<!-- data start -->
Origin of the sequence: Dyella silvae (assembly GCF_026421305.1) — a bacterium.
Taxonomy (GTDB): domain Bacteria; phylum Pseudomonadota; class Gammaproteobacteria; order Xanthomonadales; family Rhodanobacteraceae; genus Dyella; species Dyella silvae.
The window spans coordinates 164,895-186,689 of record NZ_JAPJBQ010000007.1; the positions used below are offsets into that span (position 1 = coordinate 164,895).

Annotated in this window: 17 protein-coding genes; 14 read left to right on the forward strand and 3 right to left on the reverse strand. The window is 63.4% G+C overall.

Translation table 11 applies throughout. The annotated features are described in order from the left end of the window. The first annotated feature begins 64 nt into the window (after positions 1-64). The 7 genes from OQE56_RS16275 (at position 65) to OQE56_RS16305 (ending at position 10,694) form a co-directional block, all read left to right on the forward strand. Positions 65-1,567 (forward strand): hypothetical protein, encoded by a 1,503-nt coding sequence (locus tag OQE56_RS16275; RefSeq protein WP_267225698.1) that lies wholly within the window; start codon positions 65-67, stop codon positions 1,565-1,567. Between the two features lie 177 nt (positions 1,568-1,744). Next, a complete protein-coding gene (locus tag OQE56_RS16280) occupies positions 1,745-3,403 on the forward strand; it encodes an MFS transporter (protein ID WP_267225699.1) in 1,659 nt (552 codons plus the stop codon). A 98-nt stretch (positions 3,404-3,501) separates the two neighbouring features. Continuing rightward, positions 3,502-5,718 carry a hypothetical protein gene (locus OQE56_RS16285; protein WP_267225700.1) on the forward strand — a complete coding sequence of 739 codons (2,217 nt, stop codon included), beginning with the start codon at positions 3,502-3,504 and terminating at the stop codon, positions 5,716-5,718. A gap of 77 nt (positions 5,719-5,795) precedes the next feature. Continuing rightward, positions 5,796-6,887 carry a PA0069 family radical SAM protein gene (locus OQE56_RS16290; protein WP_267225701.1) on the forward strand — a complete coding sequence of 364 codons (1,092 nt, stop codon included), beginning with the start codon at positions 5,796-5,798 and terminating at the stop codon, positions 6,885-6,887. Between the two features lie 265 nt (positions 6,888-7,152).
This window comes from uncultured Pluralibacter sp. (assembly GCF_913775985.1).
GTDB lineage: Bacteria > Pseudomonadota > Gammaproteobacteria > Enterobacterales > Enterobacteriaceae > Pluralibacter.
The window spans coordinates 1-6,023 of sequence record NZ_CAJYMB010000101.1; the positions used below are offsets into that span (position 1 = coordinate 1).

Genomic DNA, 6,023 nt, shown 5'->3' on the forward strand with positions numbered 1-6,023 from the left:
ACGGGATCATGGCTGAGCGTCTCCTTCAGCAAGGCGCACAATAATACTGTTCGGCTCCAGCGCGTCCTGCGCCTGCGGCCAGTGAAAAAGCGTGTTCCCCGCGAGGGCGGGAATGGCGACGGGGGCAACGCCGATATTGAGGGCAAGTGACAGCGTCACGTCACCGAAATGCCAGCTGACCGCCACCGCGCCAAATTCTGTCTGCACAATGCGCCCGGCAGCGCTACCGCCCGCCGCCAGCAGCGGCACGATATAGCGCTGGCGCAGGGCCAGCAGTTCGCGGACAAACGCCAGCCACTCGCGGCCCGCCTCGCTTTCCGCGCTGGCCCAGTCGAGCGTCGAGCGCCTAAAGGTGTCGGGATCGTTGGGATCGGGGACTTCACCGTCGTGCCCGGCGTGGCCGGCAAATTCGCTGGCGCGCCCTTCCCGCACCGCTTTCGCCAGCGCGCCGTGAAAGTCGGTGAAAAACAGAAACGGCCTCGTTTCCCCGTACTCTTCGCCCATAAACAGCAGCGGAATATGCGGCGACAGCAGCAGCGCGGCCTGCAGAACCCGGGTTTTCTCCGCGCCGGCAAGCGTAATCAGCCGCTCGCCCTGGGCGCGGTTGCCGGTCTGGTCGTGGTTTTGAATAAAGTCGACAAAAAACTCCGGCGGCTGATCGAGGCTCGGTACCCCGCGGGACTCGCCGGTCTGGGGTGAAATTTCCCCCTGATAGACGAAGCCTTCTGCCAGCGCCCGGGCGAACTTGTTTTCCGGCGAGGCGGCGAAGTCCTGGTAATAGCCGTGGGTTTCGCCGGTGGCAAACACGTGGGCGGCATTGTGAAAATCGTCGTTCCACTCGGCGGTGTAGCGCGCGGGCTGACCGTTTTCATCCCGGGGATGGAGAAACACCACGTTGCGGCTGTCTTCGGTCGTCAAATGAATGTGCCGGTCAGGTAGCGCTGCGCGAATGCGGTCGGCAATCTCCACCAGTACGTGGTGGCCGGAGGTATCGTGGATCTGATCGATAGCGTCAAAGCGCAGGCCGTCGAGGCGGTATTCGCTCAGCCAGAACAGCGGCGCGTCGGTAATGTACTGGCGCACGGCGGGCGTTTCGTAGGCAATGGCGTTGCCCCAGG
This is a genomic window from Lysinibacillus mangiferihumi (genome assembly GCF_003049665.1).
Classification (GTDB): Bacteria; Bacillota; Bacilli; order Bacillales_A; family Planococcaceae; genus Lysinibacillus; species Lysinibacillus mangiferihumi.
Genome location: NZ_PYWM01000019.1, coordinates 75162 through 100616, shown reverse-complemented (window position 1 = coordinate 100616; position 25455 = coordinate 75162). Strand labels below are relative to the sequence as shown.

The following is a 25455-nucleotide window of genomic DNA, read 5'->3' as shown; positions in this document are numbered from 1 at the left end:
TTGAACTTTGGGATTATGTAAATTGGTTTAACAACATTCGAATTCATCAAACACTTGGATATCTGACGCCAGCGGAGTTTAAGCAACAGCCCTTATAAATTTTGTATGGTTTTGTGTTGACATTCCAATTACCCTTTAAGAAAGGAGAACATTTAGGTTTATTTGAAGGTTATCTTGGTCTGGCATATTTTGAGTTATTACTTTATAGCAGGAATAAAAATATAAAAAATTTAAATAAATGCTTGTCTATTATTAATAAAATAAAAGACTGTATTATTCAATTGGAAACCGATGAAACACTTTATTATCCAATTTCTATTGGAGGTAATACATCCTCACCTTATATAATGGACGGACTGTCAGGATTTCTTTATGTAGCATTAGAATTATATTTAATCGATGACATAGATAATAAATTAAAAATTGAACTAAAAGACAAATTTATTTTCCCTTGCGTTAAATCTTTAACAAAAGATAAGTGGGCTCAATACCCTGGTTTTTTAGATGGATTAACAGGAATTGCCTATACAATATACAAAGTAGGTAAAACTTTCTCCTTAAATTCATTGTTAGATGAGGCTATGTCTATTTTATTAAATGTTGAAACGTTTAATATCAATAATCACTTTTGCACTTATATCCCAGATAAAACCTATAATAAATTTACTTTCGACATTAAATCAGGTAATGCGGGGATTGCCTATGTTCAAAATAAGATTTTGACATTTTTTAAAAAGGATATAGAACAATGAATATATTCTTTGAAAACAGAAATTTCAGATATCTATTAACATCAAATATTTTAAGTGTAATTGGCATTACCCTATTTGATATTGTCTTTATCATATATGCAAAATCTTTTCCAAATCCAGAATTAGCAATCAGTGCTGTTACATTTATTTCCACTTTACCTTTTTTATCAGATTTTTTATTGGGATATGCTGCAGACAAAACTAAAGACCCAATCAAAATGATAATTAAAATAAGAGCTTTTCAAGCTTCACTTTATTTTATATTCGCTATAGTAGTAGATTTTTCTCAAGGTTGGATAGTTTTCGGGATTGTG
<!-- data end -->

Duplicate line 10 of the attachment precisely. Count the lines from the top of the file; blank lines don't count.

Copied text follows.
ACGGGATCATGGCTGAGCGTCTCCTTCAGCAAGGCGCACAATAATACTGTTCGGCTCCAGCGCGTCCTGCGCCTGCGGCCAGTGAAAAAGCGTGTTCCCCGCGAGGGCGGGAATGGCGACGGGGGCAACGCCGATATTGAGGGCAAGTGACAGCGTCACGTCACCGAAATGCCAGCTGACCGCCACCGCGCCAAATTCTGTCTGCACAATGCGCCCGGCAGCGCTACCGCCCGCCGCCAGCAGCGGCACGATATAGCGCTGGCGCAGGGCCAGCAGTTCGCGGACAAACGCCAGCCACTCGCGGCCCGCCTCGCTTTCCGCGCTGGCCCAGTCGAGCGTCGAGCGCCTAAAGGTGTCGGGATCGTTGGGATCGGGGACTTCACCGTCGTGCCCGGCGTGGCCGGCAAATTCGCTGGCGCGCCCTTCCCGCACCGCTTTCGCCAGCGCGCCGTGAAAGTCGGTGAAAAACAGAAACGGCCTCGTTTCCCCGTACTCTTCGCCCATAAACAGCAGCGGAATATGCGGCGACAGCAGCAGCGCGGCCTGCAGAACCCGGGTTTTCTCCGCGCCGGCAAGCGTAATCAGCCGCTCGCCCTGGGCGCGGTTGCCGGTCTGGTCGTGGTTTTGAATAAAGTCGACAAAAAACTCCGGCGGCTGATCGAGGCTCGGTACCCCGCGGGACTCGCCGGTCTGGGGTGAAATTTCCCCCTGATAGACGAAGCCTTCTGCCAGCGCCCGGGCGAACTTGTTTTCCGGCGAGGCGGCGAAGTCCTGGTAATAGCCGTGGGTTTCGCCGGTGGCAAACACGTGGGCGGCATTGTGAAAATCGTCGTTCCACTCGGCGGTGTAGCGCGCGGGCTGACCGTTTTCATCCCGGGGATGGAGAAACACCACGTTGCGGCTGTCTTCGGTCGTCAAATGAATGTGCCGGTCAGGTAGCGCTGCGCGAATGCGGTCGGCAATCTCCACCAGTACGTGGTGGCCGGAGGTATCGTGGATCTGATCGATAGCGTCAAAGCGCAGGCCGTCGAGGCGGTATTCGCTCAGCCAGAACAGCGGCGCGTCGGTAATGTACTGGCGCACGGCGGGCGTTTCGTAGGCAATGGCGTTGCCCCAGG